|Program||Research Grant Program for Foreign Doctoral Candidates in Japan||Kobayashi Fellowship Program|
|Target||Young scholars from the Asia-Pacific region who are enrolled in doctoral programs in the humanities or social sciences at Japanese graduate schools||Young Japanese researchers who are enrolled in doctoral programs in the humanities or social sciences and are pursuing research about other Asia-Pacific countries and regions|
|Total recipients to date||1,243(For 35 years, students from 23 countries and regions)||212(For 23 years）|
Activities in FY 2018
The annual report 2018 introduces the present activities conducted by researchers who were given grants under the program. It also includes articles on the fiscal 2017 presentation, special lecture and networking events held with the participation of grant recipients who had obtained doctoral degrees as well as the briefing session and social gathering held with the participation of fiscal 2018 grant recipients. The report also includes an interview with Professor Yoshiaki Ishizawa of Sophia University, who served as a member of the fund’s recipient selection committee.
End of the research grant program
In the special report issued in commemoration of the end of the program, five people who had served as members of the fund’s recipient selection committee contributed articles on the history of the fund and future expectations. The report also includes messages from researchers who received grants under the program and information about their books that they had donated to the secretariat.
The research results of the grant recipients were published in the form of a report, copies of which we donated to research institutes, including university libraries, upon their request.
Building an Alumni Network for Past Recipients
We have a Facebook account for the Kobayashi Fund to continue exchanging and sharing information with researchers who received grants, and continue running the account even after the program ended.
Offering Large-print Textbooks to Students with Low Vision
About 300,000 people in Japan are estimated to be visually impaired, 60 to 70 percent of whom are considered to have low vision. For students with low vision, who find it difficult to read the text and pictures in regular textbooks, many textbook publishers offer large-print textbooks. However, the levels and ways of seeing are very different from student to student and some students have difficulty in reading such standard large-print textbooks. To meet the unmet needs, volunteer organizations create textbooks individually tailored to meet each student's specific needs.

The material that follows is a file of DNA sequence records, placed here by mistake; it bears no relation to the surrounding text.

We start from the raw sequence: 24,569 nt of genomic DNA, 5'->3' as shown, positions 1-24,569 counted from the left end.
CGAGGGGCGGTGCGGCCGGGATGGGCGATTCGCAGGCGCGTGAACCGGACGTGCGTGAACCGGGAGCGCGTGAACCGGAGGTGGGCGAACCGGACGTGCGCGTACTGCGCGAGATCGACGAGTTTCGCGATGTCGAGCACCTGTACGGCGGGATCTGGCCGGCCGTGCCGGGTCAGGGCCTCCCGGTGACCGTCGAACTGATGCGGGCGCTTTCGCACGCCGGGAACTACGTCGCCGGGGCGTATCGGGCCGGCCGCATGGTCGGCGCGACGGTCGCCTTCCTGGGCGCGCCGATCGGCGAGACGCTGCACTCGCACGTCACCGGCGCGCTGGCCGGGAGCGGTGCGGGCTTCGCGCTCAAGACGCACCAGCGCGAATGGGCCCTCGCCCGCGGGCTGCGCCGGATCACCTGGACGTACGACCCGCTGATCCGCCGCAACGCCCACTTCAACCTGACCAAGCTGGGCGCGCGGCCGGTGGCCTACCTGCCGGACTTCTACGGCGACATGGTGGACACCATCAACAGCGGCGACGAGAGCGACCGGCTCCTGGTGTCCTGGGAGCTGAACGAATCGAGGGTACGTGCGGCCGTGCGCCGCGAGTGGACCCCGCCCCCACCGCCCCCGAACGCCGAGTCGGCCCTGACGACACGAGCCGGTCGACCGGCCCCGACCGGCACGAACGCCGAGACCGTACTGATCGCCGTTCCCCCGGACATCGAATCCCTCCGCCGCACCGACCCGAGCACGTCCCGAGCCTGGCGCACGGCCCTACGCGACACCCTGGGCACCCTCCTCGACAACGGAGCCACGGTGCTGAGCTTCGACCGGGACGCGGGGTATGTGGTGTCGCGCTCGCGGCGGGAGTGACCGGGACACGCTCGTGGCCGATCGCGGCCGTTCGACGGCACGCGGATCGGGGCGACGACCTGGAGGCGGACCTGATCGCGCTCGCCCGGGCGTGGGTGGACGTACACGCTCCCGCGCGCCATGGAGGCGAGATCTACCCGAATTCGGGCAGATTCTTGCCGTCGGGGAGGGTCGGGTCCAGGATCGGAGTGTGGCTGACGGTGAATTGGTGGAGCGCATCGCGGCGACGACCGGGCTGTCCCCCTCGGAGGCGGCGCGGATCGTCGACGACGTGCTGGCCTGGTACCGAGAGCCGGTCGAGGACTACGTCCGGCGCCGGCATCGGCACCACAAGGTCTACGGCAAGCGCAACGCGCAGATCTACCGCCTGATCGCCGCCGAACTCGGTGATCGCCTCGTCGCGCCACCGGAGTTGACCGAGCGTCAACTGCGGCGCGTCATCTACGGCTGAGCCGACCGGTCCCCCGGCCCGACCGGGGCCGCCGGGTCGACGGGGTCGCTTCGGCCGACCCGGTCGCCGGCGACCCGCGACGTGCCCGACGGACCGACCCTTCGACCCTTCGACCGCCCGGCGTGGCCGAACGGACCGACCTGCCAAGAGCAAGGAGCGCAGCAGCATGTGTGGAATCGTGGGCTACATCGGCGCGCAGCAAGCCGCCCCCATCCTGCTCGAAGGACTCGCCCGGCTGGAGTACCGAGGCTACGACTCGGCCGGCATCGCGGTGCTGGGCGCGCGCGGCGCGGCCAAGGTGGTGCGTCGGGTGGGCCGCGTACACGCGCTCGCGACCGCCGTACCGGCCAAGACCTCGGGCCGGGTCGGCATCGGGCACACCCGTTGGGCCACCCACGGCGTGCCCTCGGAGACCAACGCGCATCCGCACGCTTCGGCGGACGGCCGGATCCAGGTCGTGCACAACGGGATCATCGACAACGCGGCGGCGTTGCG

Fuji Xerox supports their activities by allowing those volunteer textbook creators and students with low vision and their parents to use color multifunction devices in our sales and services offices and sales companies across Japan free of charge. This support project started in 1989 in a limited number of our business sites in Kanagawa. In 1994, the project expanded to cover our sales and services offices across Japan, making this initiative widely known by volunteer organizations as well as students with low vision and their parents and teachers. We will continue to support the publication of large-print school textbooks in and outside Japan aiming to expand education opportunities for students with low vision.
Special Olympics (Sports Festival for People with Intellectual Disabilities)
Special Olympics is a sports festival for people with intellectual disabilities. In Japan, "Special Olympics Nippon," (hereinafter SON) established in 1994, is in charge of sending Japan's team to international games, organizing national competitions, supporting athletes' everyday training, and so on. The local activities of the organization are supported by more than 10,000 volunteers from across the country.
Fuji Xerox began supporting SON in 1995, the year after it was founded. Presently, our sales companies continue to provide supports in a manner suitable for each host region across Japan, such as support to the organization of national competitions including in the form of donations and support for the printing of documents, providing training and meeting spaces, and our employees also participate in the daily training and cultural programs held by SON as volunteer coaches, referees and management staff.
All Japan High School Soccer: Supporting the Competition Even Before the Word "(Soccer) Supporter" Became a Japanese Word
The All Japan High School Soccer Tournament started in 1917 is a competition sponsored by the Japan Football Association, the All Japan High School Athletic Federation, and 43 commercial broadcasting companies. It determines which of Japan’s approximately 4,000 high schools has the best soccer team and all high school soccer players dream of participating in. It is also known for producing a great number of outstanding players such as ones of Japan national team and J.League. As such, it attracts interest not only from soccer fans but a broad range of people from all walks of life. Fuji Xerox has been supporting this annual tournament since 1970, when soccer was not yet a popular sport in Japan, and more than 20 years before the establishment of the J.League (Japan Professional Soccer League, launched in 1991) and the birth of the Japanese word "supporter. "Currently, Fuji Xerox and six other corporate sponsors take turns each year to serve as the "managing company," which hands out trophies at prefectural qualifier finals and participates in related events. The sponsors also conduct activities to enhance the value of these soccer events, in which the players consistently make their very best efforts in a spirit of fair play. We will continue to support this soccer event, through which we will support high school students who are practicing hard to join and win this competition and ultimately contribute to the healthy development of young people, in other words, future leaders